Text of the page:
by E.C. LaMeaux
Meditation is an ancient and increasingly popular practice of mental concentration and relaxation. As the stress levels of our society become higher and higher, so does the number of people looking for a method to relieve that stress inexpensively and effectively. Guided meditation will do that, and provides direction and focus for both new and experienced practitioners.
Guided meditation is a state of relaxed concentration invoked and led by another party. It can be a yoga instructor, a religious guide, a CD or even a recording of yourself playing back to you. The guide will instruct you to relax specific muscles in the body until they are comfortable, and will then lead you through mental images and visualizations, often of healing light or the dissipation of past wrongs. Guided meditation can be as short as a few minutes or as long as several hours. Either way, the purpose is to achieve mental, emotional and physical healing and stress relief.
While meditation carries an association with New Age or Eastern religious practice, it is actually an important part of many religions. Both the Torah and the Bible speak of meditating on the Scriptures, and the Eastern religions do focus on meditation as a method of reaching enlightenment. It is possible to use meditation to enhance your personal spirituality, but it is not necessary to have a religious background to enjoy the benefits of a meditation practice.
The main benefits of a meditation practice are stress relief and a calmer, more accepting outlook on life. According to Dr. Jon Kabat-Zinn, molecular biologist, professor, and researcher at the University of Massachusetts Medical School, those who practice meditation shift the levels of brain activity from the active, stress-housing right-frontal cortex to the more stable left-frontal cortex. Meditation will literally soothe the parts of the brain that keep you wanting to always go, go, go.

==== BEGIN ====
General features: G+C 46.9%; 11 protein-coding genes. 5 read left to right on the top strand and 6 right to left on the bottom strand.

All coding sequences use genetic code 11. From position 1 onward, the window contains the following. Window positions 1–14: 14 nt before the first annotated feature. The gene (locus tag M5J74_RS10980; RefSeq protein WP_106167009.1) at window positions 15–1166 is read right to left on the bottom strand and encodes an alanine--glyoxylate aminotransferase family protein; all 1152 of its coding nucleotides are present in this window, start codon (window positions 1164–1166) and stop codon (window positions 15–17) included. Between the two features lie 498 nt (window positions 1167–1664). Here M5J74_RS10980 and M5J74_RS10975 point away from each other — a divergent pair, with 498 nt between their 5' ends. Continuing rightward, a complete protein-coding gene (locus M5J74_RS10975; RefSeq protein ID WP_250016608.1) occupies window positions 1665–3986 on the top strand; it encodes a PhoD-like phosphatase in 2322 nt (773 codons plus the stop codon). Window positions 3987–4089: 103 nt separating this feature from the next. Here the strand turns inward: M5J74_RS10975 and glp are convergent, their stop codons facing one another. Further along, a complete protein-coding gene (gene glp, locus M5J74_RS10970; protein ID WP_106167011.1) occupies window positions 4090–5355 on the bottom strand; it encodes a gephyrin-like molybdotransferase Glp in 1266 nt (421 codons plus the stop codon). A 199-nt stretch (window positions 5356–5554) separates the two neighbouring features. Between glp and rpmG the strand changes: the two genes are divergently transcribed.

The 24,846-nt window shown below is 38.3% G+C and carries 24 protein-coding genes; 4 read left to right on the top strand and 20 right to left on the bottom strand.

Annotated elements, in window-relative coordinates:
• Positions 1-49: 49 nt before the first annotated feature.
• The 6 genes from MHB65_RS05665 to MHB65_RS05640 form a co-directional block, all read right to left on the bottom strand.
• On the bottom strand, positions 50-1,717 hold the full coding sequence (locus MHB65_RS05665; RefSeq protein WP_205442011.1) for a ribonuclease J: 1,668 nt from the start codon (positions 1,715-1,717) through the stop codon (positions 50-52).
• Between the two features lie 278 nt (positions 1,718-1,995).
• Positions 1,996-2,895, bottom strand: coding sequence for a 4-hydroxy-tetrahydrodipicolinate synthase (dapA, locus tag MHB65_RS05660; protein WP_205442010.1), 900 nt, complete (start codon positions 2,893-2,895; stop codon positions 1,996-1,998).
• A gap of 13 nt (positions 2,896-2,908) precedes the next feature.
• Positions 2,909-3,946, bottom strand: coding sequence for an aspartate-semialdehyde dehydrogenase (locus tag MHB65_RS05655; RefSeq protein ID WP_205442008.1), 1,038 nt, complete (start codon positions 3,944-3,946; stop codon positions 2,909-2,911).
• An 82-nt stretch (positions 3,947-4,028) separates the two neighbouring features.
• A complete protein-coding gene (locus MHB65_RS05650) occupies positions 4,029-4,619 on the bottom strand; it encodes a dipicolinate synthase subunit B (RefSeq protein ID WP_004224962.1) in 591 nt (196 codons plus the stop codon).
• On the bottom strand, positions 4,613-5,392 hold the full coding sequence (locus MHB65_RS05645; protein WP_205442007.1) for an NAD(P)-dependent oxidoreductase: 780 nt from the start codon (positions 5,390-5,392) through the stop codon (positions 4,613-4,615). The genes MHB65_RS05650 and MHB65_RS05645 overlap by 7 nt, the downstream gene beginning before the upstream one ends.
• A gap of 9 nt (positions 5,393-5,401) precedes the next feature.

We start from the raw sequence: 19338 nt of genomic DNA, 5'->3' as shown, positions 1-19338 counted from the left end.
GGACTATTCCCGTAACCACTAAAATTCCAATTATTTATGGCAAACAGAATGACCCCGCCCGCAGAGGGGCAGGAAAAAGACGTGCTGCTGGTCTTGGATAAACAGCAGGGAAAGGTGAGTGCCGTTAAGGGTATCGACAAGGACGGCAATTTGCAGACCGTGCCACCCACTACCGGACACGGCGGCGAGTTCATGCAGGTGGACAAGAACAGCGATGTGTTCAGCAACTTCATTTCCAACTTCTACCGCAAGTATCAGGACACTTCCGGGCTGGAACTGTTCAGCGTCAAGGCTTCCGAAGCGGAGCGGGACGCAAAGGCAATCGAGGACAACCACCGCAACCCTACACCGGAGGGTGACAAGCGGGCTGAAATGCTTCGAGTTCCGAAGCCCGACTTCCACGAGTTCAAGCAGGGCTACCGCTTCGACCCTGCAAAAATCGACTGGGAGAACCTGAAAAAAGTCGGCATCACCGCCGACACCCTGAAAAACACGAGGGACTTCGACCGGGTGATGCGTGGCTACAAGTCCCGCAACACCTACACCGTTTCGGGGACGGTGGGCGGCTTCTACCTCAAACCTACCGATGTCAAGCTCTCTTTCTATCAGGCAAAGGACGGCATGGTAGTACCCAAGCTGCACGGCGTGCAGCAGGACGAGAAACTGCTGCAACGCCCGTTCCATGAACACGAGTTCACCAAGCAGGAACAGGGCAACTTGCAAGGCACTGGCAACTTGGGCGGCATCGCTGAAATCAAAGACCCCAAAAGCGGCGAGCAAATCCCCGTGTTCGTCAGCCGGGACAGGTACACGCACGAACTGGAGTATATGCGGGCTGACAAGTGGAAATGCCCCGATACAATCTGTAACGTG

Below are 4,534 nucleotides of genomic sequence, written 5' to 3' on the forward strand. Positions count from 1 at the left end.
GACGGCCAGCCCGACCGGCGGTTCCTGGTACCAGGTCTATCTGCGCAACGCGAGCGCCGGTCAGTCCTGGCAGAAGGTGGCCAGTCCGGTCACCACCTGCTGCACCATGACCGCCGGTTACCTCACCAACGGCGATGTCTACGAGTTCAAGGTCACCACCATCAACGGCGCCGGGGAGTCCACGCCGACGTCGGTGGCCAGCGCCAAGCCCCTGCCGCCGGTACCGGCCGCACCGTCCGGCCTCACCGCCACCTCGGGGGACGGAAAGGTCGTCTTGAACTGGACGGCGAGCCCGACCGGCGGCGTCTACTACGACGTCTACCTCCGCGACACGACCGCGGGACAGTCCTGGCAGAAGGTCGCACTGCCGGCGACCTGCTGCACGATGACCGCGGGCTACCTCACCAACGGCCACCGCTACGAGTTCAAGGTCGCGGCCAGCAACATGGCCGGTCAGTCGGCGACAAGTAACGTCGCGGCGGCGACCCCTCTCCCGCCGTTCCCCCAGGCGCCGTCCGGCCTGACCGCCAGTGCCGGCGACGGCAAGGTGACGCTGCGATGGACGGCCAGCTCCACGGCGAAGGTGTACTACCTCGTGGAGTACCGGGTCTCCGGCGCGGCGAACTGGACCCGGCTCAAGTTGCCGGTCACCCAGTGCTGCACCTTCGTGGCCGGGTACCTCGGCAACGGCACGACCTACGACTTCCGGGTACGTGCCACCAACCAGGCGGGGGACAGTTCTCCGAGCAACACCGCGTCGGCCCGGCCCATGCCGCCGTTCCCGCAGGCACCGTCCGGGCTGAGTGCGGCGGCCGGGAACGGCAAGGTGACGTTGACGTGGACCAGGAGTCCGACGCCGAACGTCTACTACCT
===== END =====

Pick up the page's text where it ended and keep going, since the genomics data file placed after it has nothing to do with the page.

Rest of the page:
According to the University of New Hampshire's Office of Health Education, a regular meditation practice can result in lower blood pressure, decreased cravings for nicotine and alcohol, better concentration at work and in school and improved quality of relationships.
Guided meditation is an excellent starting point for beginners. A meditation practice involves focusing the mind on the present moment and self-awareness, both of which can be difficult for someone used to letting the mind wander. Our society is a hurried and goal-oriented one, so taking time to simply be in the moment — not actively doing something or solving some problem — can seem impossible. Meditating with a guide will provide direction. You can follow the voice and instructions of the guide, which provides a distraction from other intruding thoughts.
Not every guided mediation is created equal, but there are common characteristics in almost all sessions or recordings. Firstly, the guide will help you relax by deepening your breathing and releasing tension in specific muscle groups. There may be a grounding moment, where the guide asks you to visualize your bones and feet growing roots into the ground. You will be asked to be in the present moment by actively listening to your breath or heartbeat. The guide may have you visualize a healing light filling your body and dispelling any illness or negative energy.
The more intense guided meditations may even have you visualize sending healing light to those who have harmed you in the past. The guide will slowly have you refocus on your breathing, and have you wiggle your toes and fingers to bring you back.